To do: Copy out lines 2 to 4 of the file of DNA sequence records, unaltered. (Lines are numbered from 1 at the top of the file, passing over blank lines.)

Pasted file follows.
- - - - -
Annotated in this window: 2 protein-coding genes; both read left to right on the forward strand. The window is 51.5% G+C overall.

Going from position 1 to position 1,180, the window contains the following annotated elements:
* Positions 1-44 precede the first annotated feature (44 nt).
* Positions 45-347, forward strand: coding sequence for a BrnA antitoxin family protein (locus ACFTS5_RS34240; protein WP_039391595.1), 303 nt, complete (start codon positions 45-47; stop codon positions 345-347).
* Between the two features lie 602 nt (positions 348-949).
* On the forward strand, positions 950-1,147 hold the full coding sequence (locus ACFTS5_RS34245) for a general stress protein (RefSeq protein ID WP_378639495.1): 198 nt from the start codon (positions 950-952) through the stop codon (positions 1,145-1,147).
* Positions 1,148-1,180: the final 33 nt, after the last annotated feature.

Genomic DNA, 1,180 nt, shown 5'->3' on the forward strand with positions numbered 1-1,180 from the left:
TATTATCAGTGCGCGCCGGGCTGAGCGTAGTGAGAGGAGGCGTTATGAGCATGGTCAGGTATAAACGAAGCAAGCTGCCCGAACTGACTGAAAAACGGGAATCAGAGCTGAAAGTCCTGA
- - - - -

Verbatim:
Going from position 1 to position 1,180, the window contains the following annotated elements:
* Positions 1-44 precede the first annotated feature (44 nt).
* Positions 45-347, forward strand: coding sequence for a BrnA antitoxin family protein (locus ACFTS5_RS34240; protein WP_039391595.1), 303 nt, complete (start codon positions 45-47; stop codon positions 345-347).